The Key to Student Success

Applying the Perato 80/20 rules to instruction and student performance

By Philip Brown

Warning:  If you’re easily offended and unwilling to be challenged, this might not be a good article for you to read.  This article should make you a little uncomfortable because it will call into question the role you play in the success of students.  However, if this article challenges you to reflect and discover what it is you provide that produces the majority of student success, then your discomfort will be short-lived and worth the outcome. 

What percentage of the content your students are responsible for learning causes them the majority of their headaches?  Is it nearly everything you teach that prevents students from acing tests?  Or, is it just a few little things that frustrate students?”

As teachers, we spend an incredible amount of time following best practices.  We write content and language objectives, have a bell work activity, check in with each individual student to see if they’re okay, call parents, manage discipline problems, verify attendance, assign homework, comply with administrative expectations, and try to create lessons and activities that will be engaging to students.  That’s a lot of work.  The overwhelming majority of it is probably a waste of time. 


The Italian economist Vilfredo Federico Damaso Pareto, they like a lot of names in the old country, discovered what we now refer to as the Pareto principle, or the 80/20 rule.  In short, Pareto discovered that 80% of the wealth in Italy was held by 20% of the people.  That must be greed, right?  Well, people are certainly greedy and the number one objective of a person in a position of power is to secure and expand their power.  However, there’s more to it than that.  Pareto also noticed that 80% of the peas in his garden were produced by just 20% of the plants.  We’ll come back to these ideas later in the article.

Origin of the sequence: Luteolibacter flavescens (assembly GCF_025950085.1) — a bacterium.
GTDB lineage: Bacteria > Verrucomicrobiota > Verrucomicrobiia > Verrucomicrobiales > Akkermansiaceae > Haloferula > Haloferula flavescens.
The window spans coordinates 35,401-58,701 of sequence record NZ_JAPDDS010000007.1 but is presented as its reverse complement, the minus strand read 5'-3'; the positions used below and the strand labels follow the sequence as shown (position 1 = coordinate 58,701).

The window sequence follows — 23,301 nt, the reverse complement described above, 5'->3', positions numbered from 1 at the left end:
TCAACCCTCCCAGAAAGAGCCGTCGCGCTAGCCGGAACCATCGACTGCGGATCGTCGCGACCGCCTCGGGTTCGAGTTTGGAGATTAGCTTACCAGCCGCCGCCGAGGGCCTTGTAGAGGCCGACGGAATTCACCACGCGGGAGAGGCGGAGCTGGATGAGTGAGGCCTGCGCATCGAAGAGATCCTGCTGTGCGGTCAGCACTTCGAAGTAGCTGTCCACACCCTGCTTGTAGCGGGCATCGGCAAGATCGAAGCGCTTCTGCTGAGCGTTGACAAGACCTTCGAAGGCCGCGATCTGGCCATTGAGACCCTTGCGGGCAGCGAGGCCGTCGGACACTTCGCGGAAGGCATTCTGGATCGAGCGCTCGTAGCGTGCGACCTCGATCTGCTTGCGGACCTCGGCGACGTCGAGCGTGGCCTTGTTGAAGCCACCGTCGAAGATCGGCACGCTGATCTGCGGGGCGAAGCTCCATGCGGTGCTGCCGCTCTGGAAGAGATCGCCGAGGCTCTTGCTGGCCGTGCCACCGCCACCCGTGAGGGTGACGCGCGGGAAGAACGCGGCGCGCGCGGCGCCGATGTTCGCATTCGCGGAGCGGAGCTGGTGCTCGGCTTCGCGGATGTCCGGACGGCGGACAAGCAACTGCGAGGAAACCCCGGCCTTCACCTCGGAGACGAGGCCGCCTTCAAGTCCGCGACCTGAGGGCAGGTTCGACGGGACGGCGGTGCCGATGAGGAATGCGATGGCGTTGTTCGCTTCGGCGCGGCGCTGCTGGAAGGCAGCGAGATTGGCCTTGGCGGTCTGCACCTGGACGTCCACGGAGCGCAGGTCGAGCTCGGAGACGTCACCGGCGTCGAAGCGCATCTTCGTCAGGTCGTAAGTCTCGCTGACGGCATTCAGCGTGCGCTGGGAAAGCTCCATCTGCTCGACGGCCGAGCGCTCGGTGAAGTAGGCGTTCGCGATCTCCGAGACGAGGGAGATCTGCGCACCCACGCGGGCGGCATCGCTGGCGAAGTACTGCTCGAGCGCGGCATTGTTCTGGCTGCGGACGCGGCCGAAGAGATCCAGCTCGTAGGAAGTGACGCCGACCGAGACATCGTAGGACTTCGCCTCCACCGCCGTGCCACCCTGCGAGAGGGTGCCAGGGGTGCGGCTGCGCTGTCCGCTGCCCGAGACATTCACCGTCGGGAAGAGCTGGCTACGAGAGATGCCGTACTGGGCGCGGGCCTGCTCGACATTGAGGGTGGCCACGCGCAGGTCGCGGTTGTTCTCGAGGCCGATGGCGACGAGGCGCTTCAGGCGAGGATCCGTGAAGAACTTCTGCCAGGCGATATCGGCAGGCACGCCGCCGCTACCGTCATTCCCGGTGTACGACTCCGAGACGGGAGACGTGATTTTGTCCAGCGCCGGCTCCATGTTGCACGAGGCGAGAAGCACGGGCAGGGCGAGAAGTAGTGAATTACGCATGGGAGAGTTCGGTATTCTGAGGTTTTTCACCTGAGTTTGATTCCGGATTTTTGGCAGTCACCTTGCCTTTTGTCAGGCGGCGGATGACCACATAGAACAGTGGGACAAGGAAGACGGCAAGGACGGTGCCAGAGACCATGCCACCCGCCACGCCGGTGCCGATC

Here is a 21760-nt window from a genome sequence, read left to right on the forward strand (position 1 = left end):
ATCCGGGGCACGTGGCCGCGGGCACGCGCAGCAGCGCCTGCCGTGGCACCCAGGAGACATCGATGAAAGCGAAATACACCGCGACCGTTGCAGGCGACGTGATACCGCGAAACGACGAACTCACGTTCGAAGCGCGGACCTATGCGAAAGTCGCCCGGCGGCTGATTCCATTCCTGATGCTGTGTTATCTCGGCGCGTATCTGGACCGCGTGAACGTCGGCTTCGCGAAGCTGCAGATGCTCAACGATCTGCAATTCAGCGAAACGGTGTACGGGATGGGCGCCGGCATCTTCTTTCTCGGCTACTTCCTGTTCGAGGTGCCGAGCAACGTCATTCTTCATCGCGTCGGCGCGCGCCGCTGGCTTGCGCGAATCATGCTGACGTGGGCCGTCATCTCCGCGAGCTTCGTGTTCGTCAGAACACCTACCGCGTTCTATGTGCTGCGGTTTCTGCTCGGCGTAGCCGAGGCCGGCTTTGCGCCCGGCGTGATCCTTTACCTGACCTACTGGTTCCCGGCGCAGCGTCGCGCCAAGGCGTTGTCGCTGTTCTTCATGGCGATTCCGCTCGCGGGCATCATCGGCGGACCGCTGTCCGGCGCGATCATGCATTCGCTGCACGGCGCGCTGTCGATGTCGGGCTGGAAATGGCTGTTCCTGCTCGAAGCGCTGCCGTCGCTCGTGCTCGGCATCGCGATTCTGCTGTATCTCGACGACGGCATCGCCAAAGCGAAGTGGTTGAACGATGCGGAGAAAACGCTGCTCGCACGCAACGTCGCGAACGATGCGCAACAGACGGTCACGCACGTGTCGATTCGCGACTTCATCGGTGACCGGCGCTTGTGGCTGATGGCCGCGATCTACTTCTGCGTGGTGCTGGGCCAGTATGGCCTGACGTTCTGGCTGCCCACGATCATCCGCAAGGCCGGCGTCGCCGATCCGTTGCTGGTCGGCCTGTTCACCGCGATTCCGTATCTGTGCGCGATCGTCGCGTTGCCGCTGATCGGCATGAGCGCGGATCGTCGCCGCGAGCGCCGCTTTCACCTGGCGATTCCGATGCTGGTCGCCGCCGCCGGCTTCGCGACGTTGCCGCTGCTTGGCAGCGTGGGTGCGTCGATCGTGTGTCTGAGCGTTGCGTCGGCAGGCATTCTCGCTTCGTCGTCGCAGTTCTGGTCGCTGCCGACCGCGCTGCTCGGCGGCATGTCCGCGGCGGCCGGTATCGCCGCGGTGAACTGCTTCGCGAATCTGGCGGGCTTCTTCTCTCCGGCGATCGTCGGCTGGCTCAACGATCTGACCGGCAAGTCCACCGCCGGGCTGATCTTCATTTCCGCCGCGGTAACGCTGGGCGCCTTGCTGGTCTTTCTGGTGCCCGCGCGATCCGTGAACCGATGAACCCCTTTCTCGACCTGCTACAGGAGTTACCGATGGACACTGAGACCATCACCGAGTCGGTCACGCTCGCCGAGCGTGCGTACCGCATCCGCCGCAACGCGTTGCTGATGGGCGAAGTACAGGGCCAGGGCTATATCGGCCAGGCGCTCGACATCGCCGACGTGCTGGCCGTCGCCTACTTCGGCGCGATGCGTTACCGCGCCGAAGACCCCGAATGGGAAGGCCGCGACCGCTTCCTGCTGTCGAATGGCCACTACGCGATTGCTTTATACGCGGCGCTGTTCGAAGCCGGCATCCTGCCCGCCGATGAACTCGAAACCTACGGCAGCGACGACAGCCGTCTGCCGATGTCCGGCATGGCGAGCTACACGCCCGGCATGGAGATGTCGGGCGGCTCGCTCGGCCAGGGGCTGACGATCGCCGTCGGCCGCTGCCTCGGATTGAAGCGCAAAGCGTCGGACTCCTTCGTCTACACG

What percentage of the content your students are responsible for learning causes them the majority of their headaches?  Is it nearly everything you teach that prevents students from acing tests?  Or, is it just a few little things that frustrate students?

What about the volume of expectations placed upon teachers by administrative teams?  What percentage of that work really helps students perform better?  

Heather is a fantastic teacher. One of my daughters had her as a teacher and was greatly impacted by the services provided by the teacher.  Heather works tirelessly.  She grades, in great detail, about 300 essays a month.  Do the math.  If a single essay takes 15 minutes to grade and annotate, that’s about 75 hours a month spent outside of school just grading essays.  The results of her efforts are fantastic.  Largely due to her diligence students become highly successful in many classes.  Heather is, without doubt, one of the main reasons her school was awarded the Cambridge International School of the Year in 2017, as well as the College Board School of the Year in the same year.